To become adept and proficient readers, students must be able to extract and construct meaning through the interaction of the written language using their knowledge of the semantic, syntactic, and phonological system of language. Such interaction and involvement of texts often involves the teacher and class reading together. This type of reading experience, known as shared reading, is a group reading experience, which engages learners in intensive reading experiences through repeated reading. Coined by Don Holdaway (1979), a New Zealand educator, shared reading was built upon the research examined from bedtime reading experiences. Such research proclaimed that storybook reading, particularly done by parents in a home setting, is a critically important factor in a young childs reading development. This shared reading model allows for a group of children to experience the benefits the same one child may have at home. In this specific model, children engage in intensive reading experiences, where there are multiple readings of one book over several days. Children begin to become actively involved in the readings as the text becomes familiar and begin to recognize many of the words and phrases. .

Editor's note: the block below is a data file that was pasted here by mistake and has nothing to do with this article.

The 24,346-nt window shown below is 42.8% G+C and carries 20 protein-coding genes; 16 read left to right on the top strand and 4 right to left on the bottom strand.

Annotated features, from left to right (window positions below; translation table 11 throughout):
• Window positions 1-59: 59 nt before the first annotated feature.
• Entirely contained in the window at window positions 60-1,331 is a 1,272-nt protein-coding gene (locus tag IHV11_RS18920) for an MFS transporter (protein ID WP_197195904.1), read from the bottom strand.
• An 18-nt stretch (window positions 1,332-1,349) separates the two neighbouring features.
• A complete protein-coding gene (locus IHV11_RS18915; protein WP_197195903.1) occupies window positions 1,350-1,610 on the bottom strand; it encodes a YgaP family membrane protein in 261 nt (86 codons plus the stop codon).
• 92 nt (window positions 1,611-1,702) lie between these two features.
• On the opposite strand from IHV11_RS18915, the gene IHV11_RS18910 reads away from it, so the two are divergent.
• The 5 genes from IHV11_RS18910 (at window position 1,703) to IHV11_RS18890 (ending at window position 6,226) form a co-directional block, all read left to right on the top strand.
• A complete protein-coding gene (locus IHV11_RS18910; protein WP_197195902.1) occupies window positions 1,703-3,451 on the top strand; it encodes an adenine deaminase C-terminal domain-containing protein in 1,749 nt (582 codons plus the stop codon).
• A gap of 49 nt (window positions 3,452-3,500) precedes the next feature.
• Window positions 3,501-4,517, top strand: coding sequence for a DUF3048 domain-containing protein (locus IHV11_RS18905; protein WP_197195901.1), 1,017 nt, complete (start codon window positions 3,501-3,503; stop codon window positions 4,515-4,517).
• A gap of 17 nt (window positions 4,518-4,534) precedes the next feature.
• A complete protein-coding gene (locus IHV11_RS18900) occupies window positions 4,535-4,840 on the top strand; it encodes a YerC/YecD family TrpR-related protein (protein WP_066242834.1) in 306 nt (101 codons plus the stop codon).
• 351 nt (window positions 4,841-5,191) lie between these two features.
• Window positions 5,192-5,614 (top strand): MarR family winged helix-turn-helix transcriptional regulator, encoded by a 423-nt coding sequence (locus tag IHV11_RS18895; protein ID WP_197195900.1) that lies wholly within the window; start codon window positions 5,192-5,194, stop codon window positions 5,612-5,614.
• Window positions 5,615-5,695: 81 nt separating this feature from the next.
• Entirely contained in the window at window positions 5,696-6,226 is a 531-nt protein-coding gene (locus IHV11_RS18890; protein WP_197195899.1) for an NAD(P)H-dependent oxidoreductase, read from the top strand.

Shared reading is often conducted with the use of enlarged print in the form of big books, projectors, songs, poems, or multiple copies of texts. Big books are print accessible and enable all students to join in reading, comfortably. If the text is not available in large texts, an overhead projector can be used to enlarge the selected prints. Martha Combs also suggests the use of poems, songs, and chants as a shared reading exercise. The rhythmic and repetitive chants work best when the readings which contain predictable and decodable vocabulary. Followed by shared reading with the teacher, students begin to pay more attention to vocabulary and the decoding strategies used for relevant words found in texts.